February 5, 2012 at 9:35 pm

      you are promoting your vision of the format that emphasizes what you like about it while being harsh towards what is ‘doing it wrong’. No one (but Sheldon Menery) has authority to say what is and is not playing EDH correctly

      I thought I had provided enough proof to demonstrate that my vision of the format is the same as Sheldon’s.

      Besides which, if I had to put “(IMO)” after everything I write, it would create very long and boring posts (IMO)

      Of course everything I write here is only an opinion (mine), and of course you’re entitled to your own. (IMO)

      It’s just that people who want to WIN a game of EDH are doing it wrong. (IMO)

       
      • Gene Taylor

        February 5, 2012 at 9:49 pm

        There is a big difference between building a deck than wins and building a deck that wins at all costs. There is nothing wrong with wanting to win a game of EDH in and of itself, the issue is when people start trading other things for the ability to win, dreativity,interactivity etc.

         
  5. murkymercy

    February 5, 2012 at 10:12 pm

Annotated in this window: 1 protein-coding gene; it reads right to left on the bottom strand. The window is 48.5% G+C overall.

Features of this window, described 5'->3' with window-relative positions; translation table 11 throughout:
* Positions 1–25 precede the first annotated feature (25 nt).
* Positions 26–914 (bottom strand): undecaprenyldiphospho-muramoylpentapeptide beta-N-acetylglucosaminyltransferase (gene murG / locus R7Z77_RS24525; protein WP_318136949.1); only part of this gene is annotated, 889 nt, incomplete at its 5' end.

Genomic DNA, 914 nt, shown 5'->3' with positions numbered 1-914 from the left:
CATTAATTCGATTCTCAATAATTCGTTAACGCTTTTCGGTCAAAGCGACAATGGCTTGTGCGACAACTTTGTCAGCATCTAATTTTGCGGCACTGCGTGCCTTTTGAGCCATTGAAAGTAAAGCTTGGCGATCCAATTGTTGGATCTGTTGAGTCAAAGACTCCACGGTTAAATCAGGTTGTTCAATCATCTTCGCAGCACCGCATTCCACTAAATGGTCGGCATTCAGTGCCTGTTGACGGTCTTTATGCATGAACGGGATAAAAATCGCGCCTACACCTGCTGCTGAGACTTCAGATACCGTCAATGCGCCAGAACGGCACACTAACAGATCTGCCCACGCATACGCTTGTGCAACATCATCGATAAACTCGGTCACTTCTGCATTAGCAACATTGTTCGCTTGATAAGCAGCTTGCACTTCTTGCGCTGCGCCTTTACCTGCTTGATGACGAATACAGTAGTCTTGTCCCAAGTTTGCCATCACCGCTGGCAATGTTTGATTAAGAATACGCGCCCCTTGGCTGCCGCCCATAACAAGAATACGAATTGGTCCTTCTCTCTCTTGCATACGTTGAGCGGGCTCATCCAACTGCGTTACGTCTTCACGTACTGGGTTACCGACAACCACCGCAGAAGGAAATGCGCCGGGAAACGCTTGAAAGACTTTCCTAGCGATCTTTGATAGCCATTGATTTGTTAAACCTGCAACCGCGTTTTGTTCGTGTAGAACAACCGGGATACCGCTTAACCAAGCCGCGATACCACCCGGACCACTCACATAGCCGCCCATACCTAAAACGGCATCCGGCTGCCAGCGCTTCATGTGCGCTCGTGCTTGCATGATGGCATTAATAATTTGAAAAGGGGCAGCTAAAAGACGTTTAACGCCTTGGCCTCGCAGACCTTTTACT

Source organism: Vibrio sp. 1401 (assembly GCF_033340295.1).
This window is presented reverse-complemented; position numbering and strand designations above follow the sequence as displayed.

Decks that don’t try to win games are the turbonothing decks that you hate playing against. Landing fattys and swinging is a pretty obvious trying to win the game play. Winning at all costs in EDH is pointless but I find it pretty pointless to just swing big dumb creatures into each other, this is why I don’t play my Azusa deck often. Any deck that has a wall of counters or wraths is going to be boring to play against, then again any deck that goes fat, fat, fat is boring to play against as well. But then again, I do hate magic 😛

     
  6. Sam

    February 9, 2012 at 11:45 am

    So back home now and have had a good re-read and think about this post.

    I should say that I am from Viperions play group so have a point of view also coloured by our experiences.

    Generally I agree – EDH is the format that I look to for playing with lots of random cards and playing super expensive or 5-colour spells.
    One of the “traps?” I fall into is making decks that simply draw a heap of cards – for some reason thats something I enjoy. Recently I have put some cards that work well with drawing cards into aforementioned decks. Point is these decks werent tight card advantage decks, just decks that drew a lot…